Japanese Automakers Regain a Foothold and Make Gains in Emerging Markets

John Humphrey

After slogging through several years of turbulent times that included a mix of vehicle quality challenges, widespread internal restructuring, and a rash of unavoidable natural disasters, Japanese automakers are starting to regain their footing and reassert themselves in markets around the world. In particular, Japan’s largest brands—Toyota, Nissan, and Honda—are performing especially well in the world’s largest emerging markets—China, India, and Brazil. For example:

• In China—a market where total passenger-vehicle sales grew 9% in the first 6 months of the year to 6.9 million units—Nissan sales increased 18% during the same period (making Nissan the second-best-selling brand in China, behind perennial leader Volkswagen). Toyota’s sales jumped 31% (making it the third-best-selling brand), while Honda sales grew 17% (making it the seventh-best-selling brand).

• In India, Japanese brands by far outpaced their competitors in year-over-year growth. Passenger-vehicle sales in India are up 12% through the first half of the year to 1.3 million vehicles. Toyota sales are up 69% (making it in the fifth-best-selling brand), Honda sales have climbed 85% (the eighth-best-selling brand in India) and Nissan sales are up 160% (making it the 10-best-selling brand).

• In Brazil, where Japanese automakers are relative latecomers to the market, Japanese brands are beginning to acquire market share. Industry sales declined 2% in the first half of the year, but Toyota (up 9%), Nissan (up 30%), and Honda (up 5%) were able to stand firm against this decline—even as a majority of their major competitors saw flat or negative growth. Continue reading ›

July Marks Fifth Month of 14.0-Million-Plus Sales Pace

July was the fifth of seven months this year that ended with an average annual selling pace, or SAAR, above 14.0 million units, according to analysis of Power Information Network® (PIN) retail transaction data by J.D. Power with LMC Automotive.* Two fewer selling days in July this year (24) vs. last year’s same month (26) meant that automakers sold 18% more new cars and light trucks in the U.S. market, which translated to a SAAR of 14.1 million units. Sales continue to be strong through the first seven months of 2012, and total light-vehicle sales are up 14% from a year ago. A few more highlights are summarized from a final July sales update by PIN and LMC Automotive:

• In July, retail deliveries totaled nearly 970,000 units, which was up 17.8% from a year ago and up 6.8% from June’s retail sales, when selling-day adjusted. This translated to a retail SAAR of 11.5M units, down nearly 500,000 units from last month, but up a significant 2.0 million units from a year ago.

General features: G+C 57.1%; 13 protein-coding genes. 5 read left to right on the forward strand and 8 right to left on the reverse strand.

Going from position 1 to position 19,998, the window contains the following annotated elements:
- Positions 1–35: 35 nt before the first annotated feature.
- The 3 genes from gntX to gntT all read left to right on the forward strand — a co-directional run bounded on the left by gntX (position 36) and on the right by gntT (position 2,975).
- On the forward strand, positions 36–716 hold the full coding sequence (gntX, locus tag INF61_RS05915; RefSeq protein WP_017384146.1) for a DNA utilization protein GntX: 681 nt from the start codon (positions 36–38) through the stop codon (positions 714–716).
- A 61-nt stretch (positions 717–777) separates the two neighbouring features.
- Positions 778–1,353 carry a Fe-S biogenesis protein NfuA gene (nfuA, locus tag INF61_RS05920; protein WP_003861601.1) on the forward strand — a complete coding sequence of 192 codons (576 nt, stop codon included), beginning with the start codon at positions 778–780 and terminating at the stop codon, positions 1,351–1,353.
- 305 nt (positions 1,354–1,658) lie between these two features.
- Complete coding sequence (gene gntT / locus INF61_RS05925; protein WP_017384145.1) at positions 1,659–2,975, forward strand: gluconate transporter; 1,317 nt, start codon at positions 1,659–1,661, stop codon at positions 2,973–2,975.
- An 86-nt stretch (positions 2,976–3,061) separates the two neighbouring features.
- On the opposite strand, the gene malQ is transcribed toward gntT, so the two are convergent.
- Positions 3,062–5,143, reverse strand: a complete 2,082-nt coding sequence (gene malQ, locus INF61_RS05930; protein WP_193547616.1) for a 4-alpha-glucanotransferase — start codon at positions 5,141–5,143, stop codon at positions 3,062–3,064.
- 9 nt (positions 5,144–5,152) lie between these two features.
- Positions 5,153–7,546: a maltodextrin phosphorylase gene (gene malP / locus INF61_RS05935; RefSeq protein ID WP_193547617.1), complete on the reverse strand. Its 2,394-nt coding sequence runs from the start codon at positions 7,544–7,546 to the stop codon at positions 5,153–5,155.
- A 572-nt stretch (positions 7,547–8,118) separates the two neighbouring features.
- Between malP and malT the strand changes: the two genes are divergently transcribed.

• Fleet sales climbed 19.4% from year-ago totals, but declined 21.7% from June on a selling-day-adjusted basis. July is traditionally a weak fleet sales month, and this month’s performance resulted in the lowest mix of fleet sales this year, according to Dave Cutting, senior manager of North American forecasting at LMC Automotive. The fleet SAAR averaged 2.5 million units. Continue reading ›

May U.S. Sales: Bolstered by Toyota and Honda Delivery Gains

The strength of new car and light-truck sales during May helped offset some concern about a slowing U.S. economy. There is still pent-up demand in the U.S. market as vehicle owners replace their aging cars and trucks, while an easing in credit makes it easier to finance long-term loans, which helps drive sales growth, according to analysis from J.D. Power’s Power Information Network® (PIN) and LMC Automotive.*

In May, total light-vehicle sales reached nearly 1.335 million units, up 16% from the same month a year ago (on a selling-day adjusted basis).** May’s seasonally adjusted annual sales pace (SAAR) averaged only 13.8 million units, which was below April’s 14.4 million-unit pace, but better than last May’s 11.7 million-unit pace.

The sales gains in May were led by Japanese automakers’ year-over-year double-digit increases, which were signs of a full recovery from last year, when these automakers were hampered by production setbacks in Japan following the March 11 earthquake and tsunami in that country. Continue reading ›

Some Unexpected Brands May Gain Sales with Engine Downsizing

Tyson Jominy

As we see new-vehicle buyers and lessees continue to shift from large to midsize vehicle segments and from midsize to small or compact segments, there has been a decrease in the size of engines. In addition, we are seeing that consumers who do not downsize are finding more fuel-efficient powertrain options at the segment and model level, according to our Power Information Network® (PIN) retail transaction data.